BACKGROUND: Crizotinib is recommended as first-line therapy in ROS1-driven lung adenocarcinoma. However, the optimal first-line therapy for this subgroup of lung cancer is controversial according to the available clinical data. CASE PRESENTATION: Here, we describe a 57-year-old man who was diagnosed with stage IIIB lung adenocarcinoma and EGFR/KRAS/ALK-negative tumors. The patient received six cycles of pemetrexed plus cisplatin as first-line therapy and then pemetrexed as maintenance treatment, with a progression-free survival (PFS) of 42 months...
January 23, 2018: BMC Pulmonary Medicine
Diana Romero
No abstract text is available yet for this article.
January 2018: Nature Reviews. Clinical Oncology
Benedetta Pellegrino, Francesco Facchinetti, Paola Bordi, Mario Silva, Letizia Gnetti, Marcello Tiseo
Lung toxicity is a potential fatal effect involving non-small-cell lung cancer (NSCLC) patients exposed to tyrosine kinase inhibitors (TKIs). Moving from our experience regarding a patient who developed lung toxicity while receiving 2 different anaplastic lymphoma kinase (ALK)-TKIs, we performed a systematic review to assess the epidemiologic magnitude and the clinical significance of such toxicity in NSCLC patients treated with ALK-TKIs. Studies were identified using MEDLINE and additional sources (European Society for Medical Oncology, American Society of Clinical Oncology, and World Conference on Lung Cancer abstracts) in agreement with Preferred Reporting Items for Systematic Reviews and Meta-Analyses and Cochrane guidelines...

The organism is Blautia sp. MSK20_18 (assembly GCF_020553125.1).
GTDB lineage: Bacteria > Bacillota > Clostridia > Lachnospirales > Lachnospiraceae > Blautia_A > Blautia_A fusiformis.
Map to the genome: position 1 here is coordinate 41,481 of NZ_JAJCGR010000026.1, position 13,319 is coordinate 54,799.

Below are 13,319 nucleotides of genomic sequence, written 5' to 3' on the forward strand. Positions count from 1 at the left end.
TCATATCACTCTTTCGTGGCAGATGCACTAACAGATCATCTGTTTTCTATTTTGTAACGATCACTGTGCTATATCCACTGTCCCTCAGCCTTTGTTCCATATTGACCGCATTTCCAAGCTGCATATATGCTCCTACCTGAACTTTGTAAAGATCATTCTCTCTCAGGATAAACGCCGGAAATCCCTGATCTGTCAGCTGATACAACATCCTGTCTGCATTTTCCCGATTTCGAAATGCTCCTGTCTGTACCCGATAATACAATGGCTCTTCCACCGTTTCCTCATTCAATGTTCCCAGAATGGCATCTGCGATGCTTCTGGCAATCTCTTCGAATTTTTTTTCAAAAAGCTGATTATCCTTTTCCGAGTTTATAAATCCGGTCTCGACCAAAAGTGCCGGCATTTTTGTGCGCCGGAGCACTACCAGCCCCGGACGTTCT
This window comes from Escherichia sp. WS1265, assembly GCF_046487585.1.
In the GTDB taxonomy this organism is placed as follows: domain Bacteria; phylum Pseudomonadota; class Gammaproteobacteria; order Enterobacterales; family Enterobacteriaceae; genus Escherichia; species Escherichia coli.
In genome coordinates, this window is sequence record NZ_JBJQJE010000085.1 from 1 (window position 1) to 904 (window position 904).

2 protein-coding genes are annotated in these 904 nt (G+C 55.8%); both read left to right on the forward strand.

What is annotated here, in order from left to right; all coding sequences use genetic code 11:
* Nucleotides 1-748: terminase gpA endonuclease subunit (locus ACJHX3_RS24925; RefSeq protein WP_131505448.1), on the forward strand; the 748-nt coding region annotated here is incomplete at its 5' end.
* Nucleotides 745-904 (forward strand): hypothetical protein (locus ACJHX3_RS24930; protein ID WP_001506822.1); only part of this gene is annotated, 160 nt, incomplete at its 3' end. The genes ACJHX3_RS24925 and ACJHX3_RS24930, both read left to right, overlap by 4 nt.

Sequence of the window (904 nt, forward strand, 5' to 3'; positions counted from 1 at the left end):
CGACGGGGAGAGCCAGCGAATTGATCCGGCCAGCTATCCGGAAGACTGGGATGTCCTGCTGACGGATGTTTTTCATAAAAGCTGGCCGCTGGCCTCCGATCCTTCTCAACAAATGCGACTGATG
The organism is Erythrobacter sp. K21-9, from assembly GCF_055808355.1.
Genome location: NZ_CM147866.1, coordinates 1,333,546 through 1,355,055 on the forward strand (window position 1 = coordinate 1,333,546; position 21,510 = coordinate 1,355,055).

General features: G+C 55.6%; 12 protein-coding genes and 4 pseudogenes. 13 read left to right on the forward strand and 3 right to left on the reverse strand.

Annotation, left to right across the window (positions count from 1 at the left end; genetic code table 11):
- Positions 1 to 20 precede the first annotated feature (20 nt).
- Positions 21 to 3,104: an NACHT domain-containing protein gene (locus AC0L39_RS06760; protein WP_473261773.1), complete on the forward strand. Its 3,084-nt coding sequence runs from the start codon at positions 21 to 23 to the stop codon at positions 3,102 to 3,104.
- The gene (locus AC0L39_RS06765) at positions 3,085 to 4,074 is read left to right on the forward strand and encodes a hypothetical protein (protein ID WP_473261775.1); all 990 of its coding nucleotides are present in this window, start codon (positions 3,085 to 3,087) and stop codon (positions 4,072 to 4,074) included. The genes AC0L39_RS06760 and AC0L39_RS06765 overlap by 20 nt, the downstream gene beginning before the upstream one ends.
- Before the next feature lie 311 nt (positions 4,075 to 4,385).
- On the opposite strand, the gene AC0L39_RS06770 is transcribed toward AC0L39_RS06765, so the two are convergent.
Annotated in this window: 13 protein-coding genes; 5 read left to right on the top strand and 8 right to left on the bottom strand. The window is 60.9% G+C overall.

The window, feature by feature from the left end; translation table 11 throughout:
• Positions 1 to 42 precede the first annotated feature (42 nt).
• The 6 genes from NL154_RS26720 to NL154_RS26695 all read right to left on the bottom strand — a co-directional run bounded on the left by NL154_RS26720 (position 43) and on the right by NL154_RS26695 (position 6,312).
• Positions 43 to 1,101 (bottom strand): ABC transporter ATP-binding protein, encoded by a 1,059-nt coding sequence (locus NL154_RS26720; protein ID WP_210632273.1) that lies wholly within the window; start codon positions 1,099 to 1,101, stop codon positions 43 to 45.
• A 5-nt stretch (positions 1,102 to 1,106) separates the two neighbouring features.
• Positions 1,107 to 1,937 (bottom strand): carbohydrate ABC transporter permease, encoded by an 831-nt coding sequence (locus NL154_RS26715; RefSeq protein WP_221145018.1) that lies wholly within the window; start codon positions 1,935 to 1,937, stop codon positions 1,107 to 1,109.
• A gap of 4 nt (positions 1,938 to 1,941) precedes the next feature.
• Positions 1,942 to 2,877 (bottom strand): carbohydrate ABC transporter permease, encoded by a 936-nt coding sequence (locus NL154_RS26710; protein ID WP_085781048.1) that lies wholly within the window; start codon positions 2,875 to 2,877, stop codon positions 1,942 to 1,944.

March 2018: Clinical Lung Cancer
(no author information available yet)
Lorlatinib achieved systemic and intracranial responses in patients with ALK- and ROS1-positive NSCLC.
November 3, 2017: Cancer Discovery
(no author information available yet)
The investigational ALK inhibitor lorlatinib, whose early clinical activity was first reported last year, continues to look promising in advanced ALK-positive or ROS1-positive non-small cell lung cancer. In a phase II study, robust responses were seen in previously untreated patients, as well as those who had received as many as three prior ALK inhibitors.
December 2017: Cancer Discovery
Alice T Shaw, Enriqueta Felip, Todd M Bauer, Benjamin Besse, Alejandro Navarro, Sophie Postel-Vinay, Justin F Gainor, Melissa Johnson, Jorg Dietrich, Leonard P James, Jill S Clancy, Joseph Chen, Jean-François Martini, Antonello Abbattista, Benjamin J Solomon